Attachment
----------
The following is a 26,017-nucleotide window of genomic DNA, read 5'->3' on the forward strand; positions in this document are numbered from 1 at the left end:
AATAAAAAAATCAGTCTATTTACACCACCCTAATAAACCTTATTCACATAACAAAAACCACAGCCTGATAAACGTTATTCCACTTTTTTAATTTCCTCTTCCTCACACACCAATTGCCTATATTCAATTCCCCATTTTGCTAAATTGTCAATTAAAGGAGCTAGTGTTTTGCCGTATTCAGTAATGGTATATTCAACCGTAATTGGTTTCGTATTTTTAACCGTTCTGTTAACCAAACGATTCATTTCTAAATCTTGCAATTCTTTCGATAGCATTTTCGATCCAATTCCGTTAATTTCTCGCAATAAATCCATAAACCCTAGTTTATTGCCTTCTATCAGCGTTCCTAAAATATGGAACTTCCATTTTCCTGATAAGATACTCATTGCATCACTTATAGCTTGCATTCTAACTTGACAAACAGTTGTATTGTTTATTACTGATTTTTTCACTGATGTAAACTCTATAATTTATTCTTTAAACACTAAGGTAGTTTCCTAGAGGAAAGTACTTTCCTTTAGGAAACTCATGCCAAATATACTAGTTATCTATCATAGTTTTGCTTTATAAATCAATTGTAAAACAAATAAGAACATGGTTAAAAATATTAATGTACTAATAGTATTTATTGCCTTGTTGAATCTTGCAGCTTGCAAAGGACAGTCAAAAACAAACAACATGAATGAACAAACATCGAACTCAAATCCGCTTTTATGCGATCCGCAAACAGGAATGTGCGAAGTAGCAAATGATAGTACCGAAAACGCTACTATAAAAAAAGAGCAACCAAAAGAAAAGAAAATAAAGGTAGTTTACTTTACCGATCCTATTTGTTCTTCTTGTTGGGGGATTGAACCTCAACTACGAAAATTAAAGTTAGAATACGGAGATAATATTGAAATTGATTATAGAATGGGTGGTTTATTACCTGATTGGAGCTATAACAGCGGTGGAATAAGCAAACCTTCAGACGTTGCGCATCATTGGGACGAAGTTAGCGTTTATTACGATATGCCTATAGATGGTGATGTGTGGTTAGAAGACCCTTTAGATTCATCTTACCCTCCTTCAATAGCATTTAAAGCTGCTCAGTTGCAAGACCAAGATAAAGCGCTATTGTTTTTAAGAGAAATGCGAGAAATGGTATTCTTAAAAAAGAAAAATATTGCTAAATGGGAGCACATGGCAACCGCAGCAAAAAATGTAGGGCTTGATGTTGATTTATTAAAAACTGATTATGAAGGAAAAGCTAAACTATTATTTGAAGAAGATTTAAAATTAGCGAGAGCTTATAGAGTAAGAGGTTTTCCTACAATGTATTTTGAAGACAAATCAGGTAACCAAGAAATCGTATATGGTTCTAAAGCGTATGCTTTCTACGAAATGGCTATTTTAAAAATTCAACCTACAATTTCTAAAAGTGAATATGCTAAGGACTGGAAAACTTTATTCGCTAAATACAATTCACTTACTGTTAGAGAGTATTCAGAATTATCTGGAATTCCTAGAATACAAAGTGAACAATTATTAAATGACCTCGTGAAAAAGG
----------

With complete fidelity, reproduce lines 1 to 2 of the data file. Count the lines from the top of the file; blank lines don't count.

The following is a 26,017-nucleotide window of genomic DNA, read 5'->3' on the forward strand; positions in this document are numbered from 1 at the left end:
AATAAAAAAATCAGTCTATTTACACCACCCTAATAAACCTTATTCACATAACAAAAACCACAGCCTGATAAACGTTATTCCACTTTTTTAATTTCCTCTTCCTCACACACCAATTGCCTATATTCAATTCCCCATTTTGCTAAATTGTCAATTAAAGGAGCTAGTGTTTTGCCGTATTCAGTAATGGTATATTCAACCGTAATTGGTTTCGTATTTTTAACCGTTCTGTTAACCAAACGATTCATTTCTAAATCTTGCAATTCTTTCGATAGCATTTTCGATCCAATTCCGTTAATTTCTCGCAATAAATCCATAAACCCTAGTTTATTGCCTTCTATCAGCGTTCCTAAAATATGGAACTTCCATTTTCCTGATAAGATACTCATTGCATCACTTATAGCTTGCATTCTAACTTGACAAACAGTTGTATTGTTTATTACTGATTTTTTCACTGATGTAAACTCTATAATTTATTCTTTAAACACTAAGGTAGTTTCCTAGAGGAAAGTACTTTCCTTTAGGAAACTCATGCCAAATATACTAGTTATCTATCATAGTTTTGCTTTATAAATCAATTGTAAAACAAATAAGAACATGGTTAAAAATATTAATGTACTAATAGTATTTATTGCCTTGTTGAATCTTGCAGCTTGCAAAGGACAGTCAAAAACAAACAACATGAATGAACAAACATCGAACTCAAATCCGCTTTTATGCGATCCGCAAACAGGAATGTGCGAAGTAGCAAATGATAGTACCGAAAACGCTACTATAAAAAAAGAGCAACCAAAAGAAAAGAAAATAAAGGTAGTTTACTTTACCGATCCTATTTGTTCTTCTTGTTGGGGGATTGAACCTCAACTACGAAAATTAAAGTTAGAATACGGAGATAATATTGAAATTGATTATAGAATGGGTGGTTTATTACCTGATTGGAGCTATAACAGCGGTGGAATAAGCAAACCTTCAGACGTTGCGCATCATTGGGACGAAGTTAGCGTTTATTACGATATGCCTATAGATGGTGATGTGTGGTTAGAAGACCCTTTAGATTCATCTTACCCTCCTTCAATAGCATTTAAAGCTGCTCAGTTGCAAGACCAAGATAAAGCGCTATTGTTTTTAAGAGAAATGCGAGAAATGGTATTCTTAAAAAAGAAAAATATTGCTAAATGGGAGCACATGGCAACCGCAGCAAAAAATGTAGGGCTTGATGTTGATTTATTAAAAACTGATTATGAAGGAAAAGCTAAACTATTATTTGAAGAAGATTTAAAATTAGCGAGAGCTTATAGAGTAAGAGGTTTTCCTACAATGTATTTTGAAGACAAATCAGGTAACCAAGAAATCGTATATGGTTCTAAAGCGTATGCTTTCTACGAAATGGCTATTTTAAAAATTCAACCTACAATTTCTAAAAGTGAATATGCTAAGGACTGGAAAACTTTATTCGCTAAATACAATTCACTTACTGTTAGAGAGTATTCAGAATTATCTGGAATTCCTAGAATACAAAGTGAACAATTATTAAATGACCTCGTGAAAAAGG